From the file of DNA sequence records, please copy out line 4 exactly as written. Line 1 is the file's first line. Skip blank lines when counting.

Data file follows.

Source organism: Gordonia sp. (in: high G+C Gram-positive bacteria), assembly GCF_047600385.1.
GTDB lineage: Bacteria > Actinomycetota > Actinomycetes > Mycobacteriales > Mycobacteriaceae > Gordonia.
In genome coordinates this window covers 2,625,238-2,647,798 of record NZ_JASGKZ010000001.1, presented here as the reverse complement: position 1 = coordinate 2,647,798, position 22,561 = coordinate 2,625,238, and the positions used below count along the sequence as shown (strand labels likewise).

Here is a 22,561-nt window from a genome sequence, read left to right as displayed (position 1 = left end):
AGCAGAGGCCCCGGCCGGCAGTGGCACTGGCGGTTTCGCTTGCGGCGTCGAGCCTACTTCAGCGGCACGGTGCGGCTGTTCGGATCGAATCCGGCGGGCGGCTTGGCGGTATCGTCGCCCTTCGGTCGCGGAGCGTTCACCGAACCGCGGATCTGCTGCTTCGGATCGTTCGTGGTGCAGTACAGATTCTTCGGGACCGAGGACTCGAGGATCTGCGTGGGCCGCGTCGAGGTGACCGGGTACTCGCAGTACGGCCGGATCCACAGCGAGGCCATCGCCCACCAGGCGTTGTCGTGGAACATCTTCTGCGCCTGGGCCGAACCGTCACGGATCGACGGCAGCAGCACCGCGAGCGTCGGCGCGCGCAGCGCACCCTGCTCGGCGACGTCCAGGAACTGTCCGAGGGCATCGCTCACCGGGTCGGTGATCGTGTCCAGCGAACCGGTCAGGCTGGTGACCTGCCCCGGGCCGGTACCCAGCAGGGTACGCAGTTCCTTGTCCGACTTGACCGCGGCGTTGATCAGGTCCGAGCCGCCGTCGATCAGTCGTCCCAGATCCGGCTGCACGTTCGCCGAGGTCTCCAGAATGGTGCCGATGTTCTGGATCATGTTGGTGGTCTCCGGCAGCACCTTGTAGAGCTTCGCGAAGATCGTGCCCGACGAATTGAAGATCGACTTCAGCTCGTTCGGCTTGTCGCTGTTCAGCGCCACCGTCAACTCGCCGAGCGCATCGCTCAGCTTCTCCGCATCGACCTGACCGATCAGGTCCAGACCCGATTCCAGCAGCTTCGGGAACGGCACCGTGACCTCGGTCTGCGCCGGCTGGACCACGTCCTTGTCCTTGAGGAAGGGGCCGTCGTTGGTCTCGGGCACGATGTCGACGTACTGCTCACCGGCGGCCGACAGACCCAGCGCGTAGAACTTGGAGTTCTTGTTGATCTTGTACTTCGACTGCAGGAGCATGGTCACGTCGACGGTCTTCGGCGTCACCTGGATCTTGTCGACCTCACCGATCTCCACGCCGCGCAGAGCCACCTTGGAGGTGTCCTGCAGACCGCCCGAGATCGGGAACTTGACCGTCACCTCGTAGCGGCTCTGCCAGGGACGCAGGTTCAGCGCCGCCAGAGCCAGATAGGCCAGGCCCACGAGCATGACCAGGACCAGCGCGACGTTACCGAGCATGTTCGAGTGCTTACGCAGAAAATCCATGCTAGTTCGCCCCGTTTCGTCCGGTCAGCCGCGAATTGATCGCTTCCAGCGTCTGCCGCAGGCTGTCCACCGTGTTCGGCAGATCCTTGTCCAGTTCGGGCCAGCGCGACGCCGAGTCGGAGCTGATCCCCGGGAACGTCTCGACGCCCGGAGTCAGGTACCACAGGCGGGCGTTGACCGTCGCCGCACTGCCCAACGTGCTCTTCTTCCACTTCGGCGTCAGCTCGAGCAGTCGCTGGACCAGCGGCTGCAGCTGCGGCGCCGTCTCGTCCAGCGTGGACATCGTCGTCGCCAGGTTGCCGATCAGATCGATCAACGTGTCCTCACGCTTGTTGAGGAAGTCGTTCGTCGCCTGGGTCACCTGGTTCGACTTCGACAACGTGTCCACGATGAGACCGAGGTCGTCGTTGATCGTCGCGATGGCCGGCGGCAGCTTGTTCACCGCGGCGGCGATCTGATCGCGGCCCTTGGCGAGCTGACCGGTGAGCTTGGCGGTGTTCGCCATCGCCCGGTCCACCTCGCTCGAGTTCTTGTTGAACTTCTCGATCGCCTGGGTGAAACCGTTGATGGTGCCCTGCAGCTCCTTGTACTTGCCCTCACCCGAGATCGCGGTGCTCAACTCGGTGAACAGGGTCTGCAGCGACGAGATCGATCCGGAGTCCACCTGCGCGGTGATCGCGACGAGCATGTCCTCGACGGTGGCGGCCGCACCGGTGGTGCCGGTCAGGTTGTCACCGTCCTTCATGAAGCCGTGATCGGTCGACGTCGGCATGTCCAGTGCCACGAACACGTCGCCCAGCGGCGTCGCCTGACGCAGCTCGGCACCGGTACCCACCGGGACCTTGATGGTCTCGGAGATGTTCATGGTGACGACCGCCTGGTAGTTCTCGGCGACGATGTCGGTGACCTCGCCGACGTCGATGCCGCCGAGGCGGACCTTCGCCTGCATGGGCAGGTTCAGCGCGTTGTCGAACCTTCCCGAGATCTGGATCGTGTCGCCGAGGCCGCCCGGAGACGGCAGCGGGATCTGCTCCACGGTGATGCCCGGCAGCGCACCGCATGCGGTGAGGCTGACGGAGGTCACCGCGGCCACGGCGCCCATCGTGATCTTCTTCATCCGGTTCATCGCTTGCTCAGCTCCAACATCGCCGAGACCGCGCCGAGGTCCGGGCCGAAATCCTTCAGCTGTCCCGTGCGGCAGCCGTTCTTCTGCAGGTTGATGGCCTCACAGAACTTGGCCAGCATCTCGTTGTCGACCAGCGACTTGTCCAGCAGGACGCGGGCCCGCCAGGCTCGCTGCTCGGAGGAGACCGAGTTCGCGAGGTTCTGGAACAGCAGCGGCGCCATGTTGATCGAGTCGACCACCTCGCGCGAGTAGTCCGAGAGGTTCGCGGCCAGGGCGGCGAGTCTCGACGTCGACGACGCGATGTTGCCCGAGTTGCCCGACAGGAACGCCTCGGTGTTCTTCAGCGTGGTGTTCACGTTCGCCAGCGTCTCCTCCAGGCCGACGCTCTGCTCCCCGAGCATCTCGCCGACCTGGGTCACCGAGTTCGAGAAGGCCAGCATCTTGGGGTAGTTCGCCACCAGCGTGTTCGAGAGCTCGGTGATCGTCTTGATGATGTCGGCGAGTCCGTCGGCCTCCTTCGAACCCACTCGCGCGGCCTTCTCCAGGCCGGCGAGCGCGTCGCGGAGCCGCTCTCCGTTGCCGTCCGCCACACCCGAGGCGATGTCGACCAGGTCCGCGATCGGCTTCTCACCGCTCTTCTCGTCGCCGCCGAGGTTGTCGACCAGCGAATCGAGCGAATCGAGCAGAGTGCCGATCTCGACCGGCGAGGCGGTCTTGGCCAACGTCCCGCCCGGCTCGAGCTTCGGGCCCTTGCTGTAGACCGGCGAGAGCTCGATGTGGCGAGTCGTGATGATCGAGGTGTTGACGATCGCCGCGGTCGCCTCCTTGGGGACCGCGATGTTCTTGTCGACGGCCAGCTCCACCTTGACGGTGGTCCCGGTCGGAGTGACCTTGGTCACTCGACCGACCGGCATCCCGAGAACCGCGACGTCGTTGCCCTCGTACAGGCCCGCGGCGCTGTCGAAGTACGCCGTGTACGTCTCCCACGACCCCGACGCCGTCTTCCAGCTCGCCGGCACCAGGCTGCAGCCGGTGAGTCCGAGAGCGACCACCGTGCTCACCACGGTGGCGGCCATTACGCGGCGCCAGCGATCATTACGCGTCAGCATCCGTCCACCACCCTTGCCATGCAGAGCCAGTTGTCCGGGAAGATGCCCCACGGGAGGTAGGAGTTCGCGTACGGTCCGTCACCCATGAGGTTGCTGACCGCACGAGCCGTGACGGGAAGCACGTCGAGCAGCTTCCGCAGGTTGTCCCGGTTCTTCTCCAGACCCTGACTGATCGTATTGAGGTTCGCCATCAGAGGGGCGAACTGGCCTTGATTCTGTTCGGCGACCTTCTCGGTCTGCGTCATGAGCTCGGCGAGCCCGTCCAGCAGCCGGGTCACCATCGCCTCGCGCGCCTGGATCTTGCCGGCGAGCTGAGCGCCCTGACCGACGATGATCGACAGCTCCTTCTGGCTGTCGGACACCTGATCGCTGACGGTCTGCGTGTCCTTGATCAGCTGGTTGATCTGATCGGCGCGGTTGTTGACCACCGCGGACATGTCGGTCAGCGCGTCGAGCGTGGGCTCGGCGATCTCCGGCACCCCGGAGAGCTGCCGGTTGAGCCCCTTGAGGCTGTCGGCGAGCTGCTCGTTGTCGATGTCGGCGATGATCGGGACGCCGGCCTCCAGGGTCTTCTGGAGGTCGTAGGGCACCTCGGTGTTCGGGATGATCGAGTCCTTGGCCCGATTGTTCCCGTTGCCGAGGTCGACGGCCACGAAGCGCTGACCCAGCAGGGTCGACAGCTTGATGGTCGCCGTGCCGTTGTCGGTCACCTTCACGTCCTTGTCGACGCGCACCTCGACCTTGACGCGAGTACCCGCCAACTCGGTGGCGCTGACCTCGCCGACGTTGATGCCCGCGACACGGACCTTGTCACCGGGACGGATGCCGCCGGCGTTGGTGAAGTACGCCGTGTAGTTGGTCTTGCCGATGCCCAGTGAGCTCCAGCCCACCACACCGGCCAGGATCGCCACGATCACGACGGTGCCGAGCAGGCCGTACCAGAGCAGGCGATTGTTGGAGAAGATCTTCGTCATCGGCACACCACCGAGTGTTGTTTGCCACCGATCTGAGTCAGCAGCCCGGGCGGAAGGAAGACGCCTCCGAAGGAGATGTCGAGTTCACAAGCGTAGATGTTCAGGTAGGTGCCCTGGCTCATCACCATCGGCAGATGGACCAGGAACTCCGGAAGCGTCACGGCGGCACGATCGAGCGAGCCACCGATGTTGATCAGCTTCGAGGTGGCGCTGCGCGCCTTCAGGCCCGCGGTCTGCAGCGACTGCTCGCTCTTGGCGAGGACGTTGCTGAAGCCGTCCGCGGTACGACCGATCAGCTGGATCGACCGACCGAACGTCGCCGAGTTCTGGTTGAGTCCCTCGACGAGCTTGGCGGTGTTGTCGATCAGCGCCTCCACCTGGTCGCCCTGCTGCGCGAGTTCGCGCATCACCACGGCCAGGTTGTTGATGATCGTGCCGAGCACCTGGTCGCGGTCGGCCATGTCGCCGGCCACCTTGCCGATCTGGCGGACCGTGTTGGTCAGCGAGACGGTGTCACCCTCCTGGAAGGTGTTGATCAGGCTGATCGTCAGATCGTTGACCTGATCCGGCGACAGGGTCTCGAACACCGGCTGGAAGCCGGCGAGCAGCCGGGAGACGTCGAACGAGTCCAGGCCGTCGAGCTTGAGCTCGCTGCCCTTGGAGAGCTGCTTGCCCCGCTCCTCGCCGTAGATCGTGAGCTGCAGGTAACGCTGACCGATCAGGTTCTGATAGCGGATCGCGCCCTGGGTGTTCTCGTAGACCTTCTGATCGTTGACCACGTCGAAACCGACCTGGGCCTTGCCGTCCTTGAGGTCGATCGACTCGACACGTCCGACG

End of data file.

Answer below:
Here is a 22,561-nt window from a genome sequence, read left to right as displayed (position 1 = left end):